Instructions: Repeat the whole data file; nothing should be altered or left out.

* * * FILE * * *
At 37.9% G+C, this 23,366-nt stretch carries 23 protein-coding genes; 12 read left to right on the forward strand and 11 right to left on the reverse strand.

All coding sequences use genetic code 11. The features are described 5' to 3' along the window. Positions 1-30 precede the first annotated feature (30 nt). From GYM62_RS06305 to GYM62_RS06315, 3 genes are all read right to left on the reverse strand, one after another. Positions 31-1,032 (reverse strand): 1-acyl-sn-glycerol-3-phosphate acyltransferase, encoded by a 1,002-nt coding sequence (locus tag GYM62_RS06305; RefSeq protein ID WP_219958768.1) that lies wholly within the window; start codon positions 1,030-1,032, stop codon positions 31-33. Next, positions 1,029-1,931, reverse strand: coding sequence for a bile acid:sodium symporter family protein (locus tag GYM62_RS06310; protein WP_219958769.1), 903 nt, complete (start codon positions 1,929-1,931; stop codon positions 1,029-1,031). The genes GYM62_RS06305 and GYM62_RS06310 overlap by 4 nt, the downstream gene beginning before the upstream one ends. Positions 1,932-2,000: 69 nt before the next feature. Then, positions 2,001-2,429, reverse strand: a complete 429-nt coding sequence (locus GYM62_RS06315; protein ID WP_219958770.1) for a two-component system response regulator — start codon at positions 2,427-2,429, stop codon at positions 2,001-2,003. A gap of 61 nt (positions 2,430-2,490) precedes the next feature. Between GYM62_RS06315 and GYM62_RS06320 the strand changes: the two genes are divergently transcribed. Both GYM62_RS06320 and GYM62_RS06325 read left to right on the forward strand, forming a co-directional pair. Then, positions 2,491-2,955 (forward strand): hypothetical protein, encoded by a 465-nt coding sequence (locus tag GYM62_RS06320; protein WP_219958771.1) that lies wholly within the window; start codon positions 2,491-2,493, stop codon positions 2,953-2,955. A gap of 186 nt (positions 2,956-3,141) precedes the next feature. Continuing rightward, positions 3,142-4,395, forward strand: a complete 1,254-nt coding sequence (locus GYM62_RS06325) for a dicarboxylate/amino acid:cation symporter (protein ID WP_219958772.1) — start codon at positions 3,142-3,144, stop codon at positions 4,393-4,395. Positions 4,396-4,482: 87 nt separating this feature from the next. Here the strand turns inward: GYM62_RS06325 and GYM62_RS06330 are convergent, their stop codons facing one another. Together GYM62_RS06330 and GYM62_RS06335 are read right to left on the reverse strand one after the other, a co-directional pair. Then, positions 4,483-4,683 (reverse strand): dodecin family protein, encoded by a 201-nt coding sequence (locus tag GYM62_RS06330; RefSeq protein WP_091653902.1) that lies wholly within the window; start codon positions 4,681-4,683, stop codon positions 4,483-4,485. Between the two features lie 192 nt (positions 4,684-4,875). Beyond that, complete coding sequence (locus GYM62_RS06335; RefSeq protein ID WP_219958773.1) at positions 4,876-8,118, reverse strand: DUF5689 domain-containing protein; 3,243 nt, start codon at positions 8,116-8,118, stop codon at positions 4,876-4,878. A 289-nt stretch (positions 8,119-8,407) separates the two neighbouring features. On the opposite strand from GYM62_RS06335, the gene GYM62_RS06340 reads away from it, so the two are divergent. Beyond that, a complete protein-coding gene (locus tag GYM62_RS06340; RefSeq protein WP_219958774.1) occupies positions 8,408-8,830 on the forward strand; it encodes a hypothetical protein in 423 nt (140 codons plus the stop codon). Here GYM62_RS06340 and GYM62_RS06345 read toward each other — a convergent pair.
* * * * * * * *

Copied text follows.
At 37.9% G+C, this 23,366-nt stretch carries 23 protein-coding genes; 12 read left to right on the forward strand and 11 right to left on the reverse strand.

All coding sequences use genetic code 11. The features are described 5' to 3' along the window. Positions 1-30 precede the first annotated feature (30 nt). From GYM62_RS06305 to GYM62_RS06315, 3 genes are all read right to left on the reverse strand, one after another. Positions 31-1,032 (reverse strand): 1-acyl-sn-glycerol-3-phosphate acyltransferase, encoded by a 1,002-nt coding sequence (locus tag GYM62_RS06305; RefSeq protein ID WP_219958768.1) that lies wholly within the window; start codon positions 1,030-1,032, stop codon positions 31-33. Next, positions 1,029-1,931, reverse strand: coding sequence for a bile acid:sodium symporter family protein (locus tag GYM62_RS06310; protein WP_219958769.1), 903 nt, complete (start codon positions 1,929-1,931; stop codon positions 1,029-1,031). The genes GYM62_RS06305 and GYM62_RS06310 overlap by 4 nt, the downstream gene beginning before the upstream one ends. Positions 1,932-2,000: 69 nt before the next feature. Then, positions 2,001-2,429, reverse strand: a complete 429-nt coding sequence (locus GYM62_RS06315; protein ID WP_219958770.1) for a two-component system response regulator — start codon at positions 2,427-2,429, stop codon at positions 2,001-2,003. A gap of 61 nt (positions 2,430-2,490) precedes the next feature. Between GYM62_RS06315 and GYM62_RS06320 the strand changes: the two genes are divergently transcribed. Both GYM62_RS06320 and GYM62_RS06325 read left to right on the forward strand, forming a co-directional pair. Then, positions 2,491-2,955 (forward strand): hypothetical protein, encoded by a 465-nt coding sequence (locus tag GYM62_RS06320; protein WP_219958771.1) that lies wholly within the window; start codon positions 2,491-2,493, stop codon positions 2,953-2,955. A gap of 186 nt (positions 2,956-3,141) precedes the next feature. Continuing rightward, positions 3,142-4,395, forward strand: a complete 1,254-nt coding sequence (locus GYM62_RS06325) for a dicarboxylate/amino acid:cation symporter (protein ID WP_219958772.1) — start codon at positions 3,142-3,144, stop codon at positions 4,393-4,395. Positions 4,396-4,482: 87 nt separating this feature from the next. Here the strand turns inward: GYM62_RS06325 and GYM62_RS06330 are convergent, their stop codons facing one another. Together GYM62_RS06330 and GYM62_RS06335 are read right to left on the reverse strand one after the other, a co-directional pair. Then, positions 4,483-4,683 (reverse strand): dodecin family protein, encoded by a 201-nt coding sequence (locus tag GYM62_RS06330; RefSeq protein WP_091653902.1) that lies wholly within the window; start codon positions 4,681-4,683, stop codon positions 4,483-4,485. Between the two features lie 192 nt (positions 4,684-4,875). Beyond that, complete coding sequence (locus GYM62_RS06335; RefSeq protein ID WP_219958773.1) at positions 4,876-8,118, reverse strand: DUF5689 domain-containing protein; 3,243 nt, start codon at positions 8,116-8,118, stop codon at positions 4,876-4,878. A 289-nt stretch (positions 8,119-8,407) separates the two neighbouring features. On the opposite strand from GYM62_RS06335, the gene GYM62_RS06340 reads away from it, so the two are divergent. Beyond that, a complete protein-coding gene (locus tag GYM62_RS06340; RefSeq protein WP_219958774.1) occupies positions 8,408-8,830 on the forward strand; it encodes a hypothetical protein in 423 nt (140 codons plus the stop codon). Here GYM62_RS06340 and GYM62_RS06345 read toward each other — a convergent pair.